Large Print Reviews
The Boy in the Striped Pyjamas
By John Boyne
The Boy in the Striped Pyjamas
A Fable by John Boyne
ISIS Large Print, 2006
Genre: Young Adult Fiction, World War II / Holocaust
Reviewed by Anna Dogole - November 14, 2006
The Boy in the Striped Pyjamas is a haunting and disturbing fable by John Boyne. This story is told from the viewpoint of Bruno, a nine-year-old German boy, whose life is disturbed by the vicissitudes of World War II. Born in Berlin, Bruno has a happy childhood, despite his father's being strict and standoffish and whose office is "Out Of Bounds At All Times And No Exceptions." However, Bruno's live changes abruptly when the Fury comes to dinner and makes his father Commandant of 'Out-With'. Seemingly overnight the family packs up, and along with his mother and sister Gretel, Bruno finds himself living in a stark house in the middle of nowhere. Soldiers are everywhere and many treat their new home more as an office than a family residence. More important, for Bruno, his father has a new shiny uniform and he is even more off-putting than ever.
Bruno doesn't like the new house, and doesn't understand why they had to move, nor why he had to leave his friends behind. Bruno doesn't much care for his sister, and he finds life at Out-With very lonely, as there are no other children to play with. Or so he thinks. However, looking through his bedroom window he notices that in the distance, behind a large fence, are hundreds, if not thousands of people, all wearing stripped pyjamas. Going out to explore this strange new world, Bruno meets Shmuel, a nine-year-old Jewish boy who gets to wear striped pyjamas all day, and who lives on the other side of the fence.
Bruno and Shmuel quickly develop a potent friendship, and Bruno comes to 'their' place by the fence as often as possible. The boys, each sitting on their respective sides of the fence, talk about their lives, their desires, and they try to understand what is going on around them - with little luck. I don't want to say much more about the story as I've probably already given too much of it away, but suffice it to say that Bruno and Shmuel's friendship ends tragically.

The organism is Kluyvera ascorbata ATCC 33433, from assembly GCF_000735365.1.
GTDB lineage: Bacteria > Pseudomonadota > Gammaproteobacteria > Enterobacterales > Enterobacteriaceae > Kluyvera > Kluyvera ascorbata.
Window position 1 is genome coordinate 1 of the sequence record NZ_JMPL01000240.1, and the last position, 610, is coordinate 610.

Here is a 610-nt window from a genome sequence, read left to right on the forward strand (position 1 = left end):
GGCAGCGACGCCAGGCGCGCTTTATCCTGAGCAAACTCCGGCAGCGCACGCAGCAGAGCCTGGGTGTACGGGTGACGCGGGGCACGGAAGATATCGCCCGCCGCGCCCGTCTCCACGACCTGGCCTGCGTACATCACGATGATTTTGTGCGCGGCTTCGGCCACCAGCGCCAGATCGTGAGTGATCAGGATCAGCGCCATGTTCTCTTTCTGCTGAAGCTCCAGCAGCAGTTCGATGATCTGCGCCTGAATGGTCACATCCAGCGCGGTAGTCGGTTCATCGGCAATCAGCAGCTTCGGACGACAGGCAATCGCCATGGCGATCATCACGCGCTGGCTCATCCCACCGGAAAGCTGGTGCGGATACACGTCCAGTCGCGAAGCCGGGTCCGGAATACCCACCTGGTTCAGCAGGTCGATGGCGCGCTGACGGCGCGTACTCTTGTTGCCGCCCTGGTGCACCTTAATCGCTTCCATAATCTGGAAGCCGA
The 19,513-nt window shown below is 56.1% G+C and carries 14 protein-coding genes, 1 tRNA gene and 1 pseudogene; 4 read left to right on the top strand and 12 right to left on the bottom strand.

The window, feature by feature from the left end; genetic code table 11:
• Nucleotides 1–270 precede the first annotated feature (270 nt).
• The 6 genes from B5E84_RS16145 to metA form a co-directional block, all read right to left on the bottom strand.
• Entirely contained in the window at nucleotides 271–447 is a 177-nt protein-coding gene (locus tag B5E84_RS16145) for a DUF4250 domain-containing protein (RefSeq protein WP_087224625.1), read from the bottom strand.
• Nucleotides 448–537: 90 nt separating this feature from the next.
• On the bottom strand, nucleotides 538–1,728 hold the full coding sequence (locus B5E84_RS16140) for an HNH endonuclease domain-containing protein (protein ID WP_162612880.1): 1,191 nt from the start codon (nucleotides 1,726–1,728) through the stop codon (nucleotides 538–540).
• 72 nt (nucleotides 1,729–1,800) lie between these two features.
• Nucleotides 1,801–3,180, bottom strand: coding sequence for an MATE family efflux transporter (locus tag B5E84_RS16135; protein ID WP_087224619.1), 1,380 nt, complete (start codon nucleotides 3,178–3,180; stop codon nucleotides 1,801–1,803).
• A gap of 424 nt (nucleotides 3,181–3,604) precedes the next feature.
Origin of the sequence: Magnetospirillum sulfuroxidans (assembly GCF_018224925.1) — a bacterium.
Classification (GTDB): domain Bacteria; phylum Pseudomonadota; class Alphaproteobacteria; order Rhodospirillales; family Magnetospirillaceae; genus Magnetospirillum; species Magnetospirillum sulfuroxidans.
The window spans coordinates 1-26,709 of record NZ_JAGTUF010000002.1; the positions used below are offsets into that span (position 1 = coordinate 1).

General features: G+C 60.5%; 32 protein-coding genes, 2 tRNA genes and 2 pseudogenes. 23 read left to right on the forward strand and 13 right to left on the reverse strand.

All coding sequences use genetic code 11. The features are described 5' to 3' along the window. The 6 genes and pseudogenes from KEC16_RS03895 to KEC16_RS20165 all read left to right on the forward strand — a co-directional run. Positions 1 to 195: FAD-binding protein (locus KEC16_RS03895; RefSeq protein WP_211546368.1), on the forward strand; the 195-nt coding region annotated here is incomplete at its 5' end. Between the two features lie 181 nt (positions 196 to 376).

The Boy in the Striped Pyjamas is an unforgettable book. Although written for young adults, adults of all ages will find this book compelling. Those with some knowledge of the Holocaust and World War II will have no trouble identifying 'The Fury' and 'Out-With' although some readers may find these terms confusing. As such, especially with younger readers, they provide ample fodder for conversations about the Holocaust and an opportunity to explore the very different worlds that Bruno and Shmuel found themselves living in. I highly recommend this book to readers of all ages, as a fine addition to the body of Holocaust literature. As well, it is also a moving book that will make you ask yourself many hard questions, both about events in the past, and those in the present.
The Boy in the Striped Pyjamas can be purchased directly from Ulverscroft, the parent company of ISIS Large Print.
Back to top
- Milkweed, by Jerry Spinelli.
The story of Stopthief, a young street urchin who risks his life to smuggle food into the Warsaw ghetto, in order to keep his friends, and a group of orphans, from starving to death. (Large Print)
- The War Within, by Carol Matas.
On December 17, 1862 Major General Ulysses S. Grant ordered the expulsion of all Jews out of the territory under his command. This order forced Hannah Green and her family to flee from their home and make the hazardous journey out of Grant's territory. This novel of the Civil War follows Hannah as she experiences discrimination for the first time in her life, and shows how her experiences change her attitudes toward slavery, and the war. (Large Print)
Questions or Comments? Send an email to:
Copyright © Large Print Reviews 2006 - All Rights Reserved